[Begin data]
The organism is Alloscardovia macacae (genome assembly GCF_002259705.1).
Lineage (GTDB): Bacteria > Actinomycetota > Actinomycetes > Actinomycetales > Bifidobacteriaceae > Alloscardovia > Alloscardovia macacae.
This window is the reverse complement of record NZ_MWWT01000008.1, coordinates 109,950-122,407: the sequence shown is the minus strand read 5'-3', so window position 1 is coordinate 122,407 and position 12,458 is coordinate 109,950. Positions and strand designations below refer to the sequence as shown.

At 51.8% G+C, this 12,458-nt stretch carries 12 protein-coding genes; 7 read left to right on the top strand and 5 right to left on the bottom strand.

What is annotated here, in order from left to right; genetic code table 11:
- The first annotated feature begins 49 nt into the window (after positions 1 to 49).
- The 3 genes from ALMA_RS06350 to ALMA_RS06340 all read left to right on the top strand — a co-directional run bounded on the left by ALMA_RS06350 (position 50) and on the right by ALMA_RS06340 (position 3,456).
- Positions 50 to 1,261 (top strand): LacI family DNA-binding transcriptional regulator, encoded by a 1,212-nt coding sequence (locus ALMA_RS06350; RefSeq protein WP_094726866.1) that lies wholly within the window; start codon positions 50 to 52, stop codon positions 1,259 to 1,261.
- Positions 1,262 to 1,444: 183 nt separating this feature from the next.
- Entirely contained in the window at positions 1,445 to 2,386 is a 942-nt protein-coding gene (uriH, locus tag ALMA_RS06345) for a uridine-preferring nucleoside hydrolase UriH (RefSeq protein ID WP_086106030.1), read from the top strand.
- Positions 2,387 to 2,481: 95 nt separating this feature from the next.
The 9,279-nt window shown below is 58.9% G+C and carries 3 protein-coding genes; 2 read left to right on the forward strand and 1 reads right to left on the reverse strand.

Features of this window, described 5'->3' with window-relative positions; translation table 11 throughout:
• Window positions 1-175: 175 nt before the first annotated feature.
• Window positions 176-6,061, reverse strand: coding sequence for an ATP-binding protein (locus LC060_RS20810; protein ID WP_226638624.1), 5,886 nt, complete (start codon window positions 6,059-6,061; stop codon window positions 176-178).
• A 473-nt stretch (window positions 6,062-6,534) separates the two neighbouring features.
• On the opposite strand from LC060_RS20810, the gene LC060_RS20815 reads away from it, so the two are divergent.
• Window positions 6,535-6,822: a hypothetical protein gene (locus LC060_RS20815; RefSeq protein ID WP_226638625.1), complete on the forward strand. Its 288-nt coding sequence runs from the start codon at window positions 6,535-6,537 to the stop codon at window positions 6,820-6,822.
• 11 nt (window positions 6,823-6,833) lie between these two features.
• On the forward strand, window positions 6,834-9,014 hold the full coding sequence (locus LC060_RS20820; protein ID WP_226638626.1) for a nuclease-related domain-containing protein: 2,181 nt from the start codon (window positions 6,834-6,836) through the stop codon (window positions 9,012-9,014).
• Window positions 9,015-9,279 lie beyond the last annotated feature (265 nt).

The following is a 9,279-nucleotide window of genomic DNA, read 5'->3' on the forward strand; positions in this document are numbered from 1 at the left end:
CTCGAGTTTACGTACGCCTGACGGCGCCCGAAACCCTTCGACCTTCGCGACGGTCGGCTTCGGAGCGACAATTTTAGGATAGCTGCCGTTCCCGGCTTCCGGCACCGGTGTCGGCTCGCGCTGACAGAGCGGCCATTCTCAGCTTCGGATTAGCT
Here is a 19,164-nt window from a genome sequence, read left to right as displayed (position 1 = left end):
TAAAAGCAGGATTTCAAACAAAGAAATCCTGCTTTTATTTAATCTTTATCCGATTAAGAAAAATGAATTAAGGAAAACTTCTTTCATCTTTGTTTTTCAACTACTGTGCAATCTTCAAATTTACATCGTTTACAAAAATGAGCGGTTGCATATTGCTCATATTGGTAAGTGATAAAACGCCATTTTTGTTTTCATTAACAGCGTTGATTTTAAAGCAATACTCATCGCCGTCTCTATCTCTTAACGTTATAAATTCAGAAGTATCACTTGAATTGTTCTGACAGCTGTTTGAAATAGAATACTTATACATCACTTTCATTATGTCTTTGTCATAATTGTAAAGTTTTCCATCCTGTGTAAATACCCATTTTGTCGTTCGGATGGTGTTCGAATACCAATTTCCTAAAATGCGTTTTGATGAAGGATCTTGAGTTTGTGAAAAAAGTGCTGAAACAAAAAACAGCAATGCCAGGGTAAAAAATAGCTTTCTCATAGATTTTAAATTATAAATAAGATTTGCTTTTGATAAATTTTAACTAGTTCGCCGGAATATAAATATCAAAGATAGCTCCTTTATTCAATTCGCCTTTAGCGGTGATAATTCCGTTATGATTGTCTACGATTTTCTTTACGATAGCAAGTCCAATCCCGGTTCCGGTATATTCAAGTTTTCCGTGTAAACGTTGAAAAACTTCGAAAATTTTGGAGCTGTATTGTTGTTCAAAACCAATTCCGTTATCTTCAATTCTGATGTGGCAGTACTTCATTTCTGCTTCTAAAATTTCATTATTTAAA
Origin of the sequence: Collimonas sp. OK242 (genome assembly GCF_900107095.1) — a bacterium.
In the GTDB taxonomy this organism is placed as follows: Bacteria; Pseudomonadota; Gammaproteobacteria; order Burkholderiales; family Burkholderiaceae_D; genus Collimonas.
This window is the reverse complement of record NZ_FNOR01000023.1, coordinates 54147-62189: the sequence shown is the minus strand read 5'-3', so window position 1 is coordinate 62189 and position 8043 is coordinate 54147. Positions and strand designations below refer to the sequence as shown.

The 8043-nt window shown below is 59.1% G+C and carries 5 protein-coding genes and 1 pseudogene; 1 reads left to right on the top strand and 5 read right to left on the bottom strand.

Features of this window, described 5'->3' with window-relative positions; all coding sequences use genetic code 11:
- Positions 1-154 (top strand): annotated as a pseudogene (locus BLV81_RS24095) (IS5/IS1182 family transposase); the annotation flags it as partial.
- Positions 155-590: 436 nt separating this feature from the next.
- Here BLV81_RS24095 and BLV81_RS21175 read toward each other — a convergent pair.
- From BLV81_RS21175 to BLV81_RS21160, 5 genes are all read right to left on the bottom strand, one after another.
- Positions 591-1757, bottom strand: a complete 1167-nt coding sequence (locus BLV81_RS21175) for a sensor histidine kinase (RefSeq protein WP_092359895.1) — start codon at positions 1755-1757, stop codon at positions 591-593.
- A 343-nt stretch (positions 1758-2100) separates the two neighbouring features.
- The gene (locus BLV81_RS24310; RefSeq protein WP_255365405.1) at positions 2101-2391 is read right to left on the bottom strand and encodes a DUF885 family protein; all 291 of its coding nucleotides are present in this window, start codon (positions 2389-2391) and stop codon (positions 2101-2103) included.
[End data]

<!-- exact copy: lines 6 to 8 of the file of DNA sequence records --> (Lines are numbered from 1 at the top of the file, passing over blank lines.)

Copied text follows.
- The first annotated feature begins 49 nt into the window (after positions 1 to 49).
- The 3 genes from ALMA_RS06350 to ALMA_RS06340 all read left to right on the top strand — a co-directional run bounded on the left by ALMA_RS06350 (position 50) and on the right by ALMA_RS06340 (position 3,456).
- Positions 50 to 1,261 (top strand): LacI family DNA-binding transcriptional regulator, encoded by a 1,212-nt coding sequence (locus ALMA_RS06350; RefSeq protein WP_094726866.1) that lies wholly within the window; start codon positions 50 to 52, stop codon positions 1,259 to 1,261.